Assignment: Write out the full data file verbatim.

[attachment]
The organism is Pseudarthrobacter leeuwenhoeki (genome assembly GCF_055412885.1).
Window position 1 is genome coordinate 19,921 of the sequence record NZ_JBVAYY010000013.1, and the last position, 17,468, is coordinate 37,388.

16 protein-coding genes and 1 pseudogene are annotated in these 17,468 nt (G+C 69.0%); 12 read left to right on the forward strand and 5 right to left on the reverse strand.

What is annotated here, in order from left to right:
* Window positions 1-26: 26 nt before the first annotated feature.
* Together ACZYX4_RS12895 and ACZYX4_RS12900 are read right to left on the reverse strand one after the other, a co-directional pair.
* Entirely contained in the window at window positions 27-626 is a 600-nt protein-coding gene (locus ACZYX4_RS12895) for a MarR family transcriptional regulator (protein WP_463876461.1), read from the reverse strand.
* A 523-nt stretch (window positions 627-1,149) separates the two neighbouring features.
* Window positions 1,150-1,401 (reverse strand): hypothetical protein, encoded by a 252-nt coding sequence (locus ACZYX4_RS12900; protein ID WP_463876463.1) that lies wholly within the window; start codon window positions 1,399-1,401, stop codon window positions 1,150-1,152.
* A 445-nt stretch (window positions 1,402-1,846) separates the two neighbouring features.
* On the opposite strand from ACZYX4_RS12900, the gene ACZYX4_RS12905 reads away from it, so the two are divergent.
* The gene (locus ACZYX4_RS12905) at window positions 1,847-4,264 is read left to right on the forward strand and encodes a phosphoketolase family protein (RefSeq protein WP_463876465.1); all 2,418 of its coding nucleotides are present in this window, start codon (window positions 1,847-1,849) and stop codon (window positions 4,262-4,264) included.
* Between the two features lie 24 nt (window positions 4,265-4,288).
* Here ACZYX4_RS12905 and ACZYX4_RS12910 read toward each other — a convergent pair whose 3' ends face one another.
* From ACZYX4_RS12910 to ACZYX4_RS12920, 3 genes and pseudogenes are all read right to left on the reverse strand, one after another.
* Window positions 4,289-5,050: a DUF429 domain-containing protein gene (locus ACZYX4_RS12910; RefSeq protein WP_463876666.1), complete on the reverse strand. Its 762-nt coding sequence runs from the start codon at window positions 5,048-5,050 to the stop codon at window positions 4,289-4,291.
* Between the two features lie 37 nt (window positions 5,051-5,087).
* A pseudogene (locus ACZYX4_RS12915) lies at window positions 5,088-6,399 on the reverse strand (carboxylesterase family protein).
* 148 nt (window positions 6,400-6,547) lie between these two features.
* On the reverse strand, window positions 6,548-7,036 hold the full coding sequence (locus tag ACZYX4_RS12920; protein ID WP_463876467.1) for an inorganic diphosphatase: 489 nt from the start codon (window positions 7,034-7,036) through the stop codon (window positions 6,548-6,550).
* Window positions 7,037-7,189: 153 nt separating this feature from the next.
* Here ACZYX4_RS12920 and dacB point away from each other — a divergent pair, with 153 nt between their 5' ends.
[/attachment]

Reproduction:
The organism is Pseudarthrobacter leeuwenhoeki (genome assembly GCF_055412885.1).
Window position 1 is genome coordinate 19,921 of the sequence record NZ_JBVAYY010000013.1, and the last position, 17,468, is coordinate 37,388.

16 protein-coding genes and 1 pseudogene are annotated in these 17,468 nt (G+C 69.0%); 12 read left to right on the forward strand and 5 right to left on the reverse strand.

What is annotated here, in order from left to right:
* Window positions 1-26: 26 nt before the first annotated feature.
* Together ACZYX4_RS12895 and ACZYX4_RS12900 are read right to left on the reverse strand one after the other, a co-directional pair.
* Entirely contained in the window at window positions 27-626 is a 600-nt protein-coding gene (locus ACZYX4_RS12895) for a MarR family transcriptional regulator (protein WP_463876461.1), read from the reverse strand.
* A 523-nt stretch (window positions 627-1,149) separates the two neighbouring features.
* Window positions 1,150-1,401 (reverse strand): hypothetical protein, encoded by a 252-nt coding sequence (locus ACZYX4_RS12900; protein ID WP_463876463.1) that lies wholly within the window; start codon window positions 1,399-1,401, stop codon window positions 1,150-1,152.
* A 445-nt stretch (window positions 1,402-1,846) separates the two neighbouring features.
* On the opposite strand from ACZYX4_RS12900, the gene ACZYX4_RS12905 reads away from it, so the two are divergent.
* The gene (locus ACZYX4_RS12905) at window positions 1,847-4,264 is read left to right on the forward strand and encodes a phosphoketolase family protein (RefSeq protein WP_463876465.1); all 2,418 of its coding nucleotides are present in this window, start codon (window positions 1,847-1,849) and stop codon (window positions 4,262-4,264) included.
* Between the two features lie 24 nt (window positions 4,265-4,288).
* Here ACZYX4_RS12905 and ACZYX4_RS12910 read toward each other — a convergent pair whose 3' ends face one another.
* From ACZYX4_RS12910 to ACZYX4_RS12920, 3 genes and pseudogenes are all read right to left on the reverse strand, one after another.
* Window positions 4,289-5,050: a DUF429 domain-containing protein gene (locus ACZYX4_RS12910; RefSeq protein WP_463876666.1), complete on the reverse strand. Its 762-nt coding sequence runs from the start codon at window positions 5,048-5,050 to the stop codon at window positions 4,289-4,291.
* Between the two features lie 37 nt (window positions 5,051-5,087).
* A pseudogene (locus ACZYX4_RS12915) lies at window positions 5,088-6,399 on the reverse strand (carboxylesterase family protein).
* 148 nt (window positions 6,400-6,547) lie between these two features.
* On the reverse strand, window positions 6,548-7,036 hold the full coding sequence (locus tag ACZYX4_RS12920; protein ID WP_463876467.1) for an inorganic diphosphatase: 489 nt from the start codon (window positions 7,034-7,036) through the stop codon (window positions 6,548-6,550).
* Window positions 7,037-7,189: 153 nt separating this feature from the next.
* Here ACZYX4_RS12920 and dacB point away from each other — a divergent pair, with 153 nt between their 5' ends.